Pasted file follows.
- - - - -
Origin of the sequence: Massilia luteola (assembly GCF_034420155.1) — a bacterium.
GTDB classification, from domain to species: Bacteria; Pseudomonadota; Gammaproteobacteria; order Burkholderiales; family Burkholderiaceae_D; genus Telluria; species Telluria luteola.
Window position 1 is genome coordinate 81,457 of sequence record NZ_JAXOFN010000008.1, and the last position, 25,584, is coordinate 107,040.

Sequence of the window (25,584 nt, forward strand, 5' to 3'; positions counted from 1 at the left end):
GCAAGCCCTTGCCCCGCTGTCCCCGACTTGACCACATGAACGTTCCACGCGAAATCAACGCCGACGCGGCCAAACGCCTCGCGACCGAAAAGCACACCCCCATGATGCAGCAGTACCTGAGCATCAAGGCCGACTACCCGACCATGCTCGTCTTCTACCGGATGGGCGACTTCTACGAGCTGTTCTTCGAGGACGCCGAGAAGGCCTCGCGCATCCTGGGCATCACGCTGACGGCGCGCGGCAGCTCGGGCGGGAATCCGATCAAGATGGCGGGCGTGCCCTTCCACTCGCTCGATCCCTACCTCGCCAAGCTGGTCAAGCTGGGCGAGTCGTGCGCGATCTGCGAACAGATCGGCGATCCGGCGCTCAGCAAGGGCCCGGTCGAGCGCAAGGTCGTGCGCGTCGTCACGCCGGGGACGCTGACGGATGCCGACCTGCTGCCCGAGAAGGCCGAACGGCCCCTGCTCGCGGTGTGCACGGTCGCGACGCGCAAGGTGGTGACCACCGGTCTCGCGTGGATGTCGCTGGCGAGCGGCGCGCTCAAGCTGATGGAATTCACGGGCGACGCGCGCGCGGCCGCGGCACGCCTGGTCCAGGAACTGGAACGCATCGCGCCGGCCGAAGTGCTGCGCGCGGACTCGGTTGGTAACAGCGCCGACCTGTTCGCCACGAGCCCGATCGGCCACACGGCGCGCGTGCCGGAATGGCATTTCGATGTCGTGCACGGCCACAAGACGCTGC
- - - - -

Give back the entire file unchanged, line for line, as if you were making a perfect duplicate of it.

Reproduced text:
Origin of the sequence: Massilia luteola (assembly GCF_034420155.1) — a bacterium.
GTDB classification, from domain to species: Bacteria; Pseudomonadota; Gammaproteobacteria; order Burkholderiales; family Burkholderiaceae_D; genus Telluria; species Telluria luteola.
Window position 1 is genome coordinate 81,457 of sequence record NZ_JAXOFN010000008.1, and the last position, 25,584, is coordinate 107,040.

Sequence of the window (25,584 nt, forward strand, 5' to 3'; positions counted from 1 at the left end):
GCAAGCCCTTGCCCCGCTGTCCCCGACTTGACCACATGAACGTTCCACGCGAAATCAACGCCGACGCGGCCAAACGCCTCGCGACCGAAAAGCACACCCCCATGATGCAGCAGTACCTGAGCATCAAGGCCGACTACCCGACCATGCTCGTCTTCTACCGGATGGGCGACTTCTACGAGCTGTTCTTCGAGGACGCCGAGAAGGCCTCGCGCATCCTGGGCATCACGCTGACGGCGCGCGGCAGCTCGGGCGGGAATCCGATCAAGATGGCGGGCGTGCCCTTCCACTCGCTCGATCCCTACCTCGCCAAGCTGGTCAAGCTGGGCGAGTCGTGCGCGATCTGCGAACAGATCGGCGATCCGGCGCTCAGCAAGGGCCCGGTCGAGCGCAAGGTCGTGCGCGTCGTCACGCCGGGGACGCTGACGGATGCCGACCTGCTGCCCGAGAAGGCCGAACGGCCCCTGCTCGCGGTGTGCACGGTCGCGACGCGCAAGGTGGTGACCACCGGTCTCGCGTGGATGTCGCTGGCGAGCGGCGCGCTCAAGCTGATGGAATTCACGGGCGACGCGCGCGCGGCCGCGGCACGCCTGGTCCAGGAACTGGAACGCATCGCGCCGGCCGAAGTGCTGCGCGCGGACTCGGTTGGTAACAGCGCCGACCTGTTCGCCACGAGCCCGATCGGCCACACGGCGCGCGTGCCGGAATGGCATTTCGATGTCGTGCACGGCCACAAGACGCTGC